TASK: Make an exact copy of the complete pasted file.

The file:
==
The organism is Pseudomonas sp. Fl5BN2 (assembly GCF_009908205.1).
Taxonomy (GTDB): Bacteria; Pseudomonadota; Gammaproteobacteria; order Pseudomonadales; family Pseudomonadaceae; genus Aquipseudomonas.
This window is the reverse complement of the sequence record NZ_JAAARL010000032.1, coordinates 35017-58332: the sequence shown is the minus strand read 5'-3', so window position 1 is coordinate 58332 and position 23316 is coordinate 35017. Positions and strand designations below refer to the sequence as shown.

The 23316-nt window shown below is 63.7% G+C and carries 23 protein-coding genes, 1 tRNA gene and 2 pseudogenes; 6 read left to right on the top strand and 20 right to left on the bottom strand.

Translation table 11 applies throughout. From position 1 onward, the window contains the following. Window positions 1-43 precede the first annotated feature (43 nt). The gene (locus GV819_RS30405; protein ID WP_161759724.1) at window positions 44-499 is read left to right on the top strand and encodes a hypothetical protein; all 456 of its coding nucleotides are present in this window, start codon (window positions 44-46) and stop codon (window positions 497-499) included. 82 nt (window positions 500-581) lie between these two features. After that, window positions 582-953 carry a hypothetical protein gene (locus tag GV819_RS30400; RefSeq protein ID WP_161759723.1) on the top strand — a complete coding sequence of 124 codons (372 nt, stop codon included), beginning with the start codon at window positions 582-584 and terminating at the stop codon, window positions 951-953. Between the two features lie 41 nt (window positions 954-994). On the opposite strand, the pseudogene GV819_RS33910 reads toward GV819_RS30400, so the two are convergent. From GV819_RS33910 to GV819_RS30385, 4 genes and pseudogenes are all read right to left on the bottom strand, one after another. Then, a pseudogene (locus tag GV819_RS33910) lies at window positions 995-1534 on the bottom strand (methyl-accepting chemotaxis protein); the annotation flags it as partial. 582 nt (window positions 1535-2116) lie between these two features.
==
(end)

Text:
The organism is Pseudomonas sp. Fl5BN2 (assembly GCF_009908205.1).
Taxonomy (GTDB): Bacteria; Pseudomonadota; Gammaproteobacteria; order Pseudomonadales; family Pseudomonadaceae; genus Aquipseudomonas.
This window is the reverse complement of the sequence record NZ_JAAARL010000032.1, coordinates 35017-58332: the sequence shown is the minus strand read 5'-3', so window position 1 is coordinate 58332 and position 23316 is coordinate 35017. Positions and strand designations below refer to the sequence as shown.

The 23316-nt window shown below is 63.7% G+C and carries 23 protein-coding genes, 1 tRNA gene and 2 pseudogenes; 6 read left to right on the top strand and 20 right to left on the bottom strand.

Translation table 11 applies throughout. From position 1 onward, the window contains the following. Window positions 1-43 precede the first annotated feature (43 nt). The gene (locus GV819_RS30405; protein ID WP_161759724.1) at window positions 44-499 is read left to right on the top strand and encodes a hypothetical protein; all 456 of its coding nucleotides are present in this window, start codon (window positions 44-46) and stop codon (window positions 497-499) included. 82 nt (window positions 500-581) lie between these two features. After that, window positions 582-953 carry a hypothetical protein gene (locus tag GV819_RS30400; RefSeq protein ID WP_161759723.1) on the top strand — a complete coding sequence of 124 codons (372 nt, stop codon included), beginning with the start codon at window positions 582-584 and terminating at the stop codon, window positions 951-953. Between the two features lie 41 nt (window positions 954-994). On the opposite strand, the pseudogene GV819_RS33910 reads toward GV819_RS30400, so the two are convergent. From GV819_RS33910 to GV819_RS30385, 4 genes and pseudogenes are all read right to left on the bottom strand, one after another. Then, a pseudogene (locus tag GV819_RS33910) lies at window positions 995-1534 on the bottom strand (methyl-accepting chemotaxis protein); the annotation flags it as partial. 582 nt (window positions 1535-2116) lie between these two features.